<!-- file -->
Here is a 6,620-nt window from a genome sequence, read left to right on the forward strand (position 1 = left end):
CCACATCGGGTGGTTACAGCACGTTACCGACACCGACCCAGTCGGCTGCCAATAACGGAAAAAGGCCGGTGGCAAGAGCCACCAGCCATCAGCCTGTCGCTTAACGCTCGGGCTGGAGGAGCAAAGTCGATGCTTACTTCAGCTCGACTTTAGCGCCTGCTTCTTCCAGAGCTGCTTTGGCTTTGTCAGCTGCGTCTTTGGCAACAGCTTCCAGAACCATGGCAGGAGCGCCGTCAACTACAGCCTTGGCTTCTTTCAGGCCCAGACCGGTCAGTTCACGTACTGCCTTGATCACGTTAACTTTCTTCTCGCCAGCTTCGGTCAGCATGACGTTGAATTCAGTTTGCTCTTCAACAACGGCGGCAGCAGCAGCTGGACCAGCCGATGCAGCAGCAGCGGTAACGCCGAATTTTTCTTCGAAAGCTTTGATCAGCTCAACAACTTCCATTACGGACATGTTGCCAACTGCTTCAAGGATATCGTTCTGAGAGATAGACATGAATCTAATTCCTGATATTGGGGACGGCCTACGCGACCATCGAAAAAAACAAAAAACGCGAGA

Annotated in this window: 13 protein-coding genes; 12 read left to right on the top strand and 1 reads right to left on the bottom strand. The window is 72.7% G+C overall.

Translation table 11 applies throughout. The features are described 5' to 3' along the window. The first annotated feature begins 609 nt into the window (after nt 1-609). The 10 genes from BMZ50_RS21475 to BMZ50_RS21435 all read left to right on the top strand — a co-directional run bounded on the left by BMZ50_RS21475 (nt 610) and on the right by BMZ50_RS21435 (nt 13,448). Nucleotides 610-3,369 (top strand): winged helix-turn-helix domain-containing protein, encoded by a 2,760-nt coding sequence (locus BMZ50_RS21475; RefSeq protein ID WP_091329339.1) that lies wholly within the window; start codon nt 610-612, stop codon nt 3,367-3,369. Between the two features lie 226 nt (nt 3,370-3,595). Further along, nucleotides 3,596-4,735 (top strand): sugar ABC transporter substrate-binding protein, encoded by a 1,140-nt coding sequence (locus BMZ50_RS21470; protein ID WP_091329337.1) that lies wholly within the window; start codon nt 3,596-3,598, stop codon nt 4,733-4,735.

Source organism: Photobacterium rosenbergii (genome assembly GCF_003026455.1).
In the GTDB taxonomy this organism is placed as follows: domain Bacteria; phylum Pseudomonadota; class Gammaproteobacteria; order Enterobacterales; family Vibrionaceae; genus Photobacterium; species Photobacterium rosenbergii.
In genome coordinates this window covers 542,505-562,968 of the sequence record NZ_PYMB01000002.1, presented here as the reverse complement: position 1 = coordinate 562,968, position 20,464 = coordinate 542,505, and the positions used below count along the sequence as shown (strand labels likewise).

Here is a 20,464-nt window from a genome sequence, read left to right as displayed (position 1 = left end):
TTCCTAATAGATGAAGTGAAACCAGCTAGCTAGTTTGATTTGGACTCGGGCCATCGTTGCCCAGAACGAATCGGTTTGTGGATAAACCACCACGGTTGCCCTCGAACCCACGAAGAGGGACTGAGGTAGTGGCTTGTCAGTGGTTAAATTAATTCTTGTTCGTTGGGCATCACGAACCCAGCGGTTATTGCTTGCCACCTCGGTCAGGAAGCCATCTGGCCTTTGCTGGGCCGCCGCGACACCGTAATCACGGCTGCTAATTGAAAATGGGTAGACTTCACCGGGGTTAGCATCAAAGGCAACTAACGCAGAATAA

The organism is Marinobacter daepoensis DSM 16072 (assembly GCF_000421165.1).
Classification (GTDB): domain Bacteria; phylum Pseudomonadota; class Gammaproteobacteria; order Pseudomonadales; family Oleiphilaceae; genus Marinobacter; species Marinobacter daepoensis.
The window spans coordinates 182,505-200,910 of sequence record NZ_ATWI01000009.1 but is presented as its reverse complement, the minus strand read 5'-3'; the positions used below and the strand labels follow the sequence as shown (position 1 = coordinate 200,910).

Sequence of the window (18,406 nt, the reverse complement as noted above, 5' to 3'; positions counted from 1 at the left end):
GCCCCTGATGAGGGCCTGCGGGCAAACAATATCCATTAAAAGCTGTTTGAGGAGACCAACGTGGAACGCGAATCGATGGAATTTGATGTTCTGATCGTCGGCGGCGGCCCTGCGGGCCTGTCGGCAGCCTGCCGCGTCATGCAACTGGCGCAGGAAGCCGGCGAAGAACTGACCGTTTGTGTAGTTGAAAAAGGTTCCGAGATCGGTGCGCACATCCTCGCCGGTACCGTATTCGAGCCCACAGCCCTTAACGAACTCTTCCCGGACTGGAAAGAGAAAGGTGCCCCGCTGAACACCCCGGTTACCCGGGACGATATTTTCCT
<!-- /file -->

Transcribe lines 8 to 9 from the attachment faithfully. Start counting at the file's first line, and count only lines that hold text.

Here is a 20,464-nt window from a genome sequence, read left to right as displayed (position 1 = left end):
TTCCTAATAGATGAAGTGAAACCAGCTAGCTAGTTTGATTTGGACTCGGGCCATCGTTGCCCAGAACGAATCGGTTTGTGGATAAACCACCACGGTTGCCCTCGAACCCACGAAGAGGGACTGAGGTAGTGGCTTGTCAGTGGTTAAATTAATTCTTGTTCGTTGGGCATCACGAACCCAGCGGTTATTGCTTGCCACCTCGGTCAGGAAGCCATCTGGCCTTTGCTGGGCCGCCGCGACACCGTAATCACGGCTGCTAATTGAAAATGGGTAGACTTCACCGGGGTTAGCATCAAAGGCAACTAACGCAGAATAA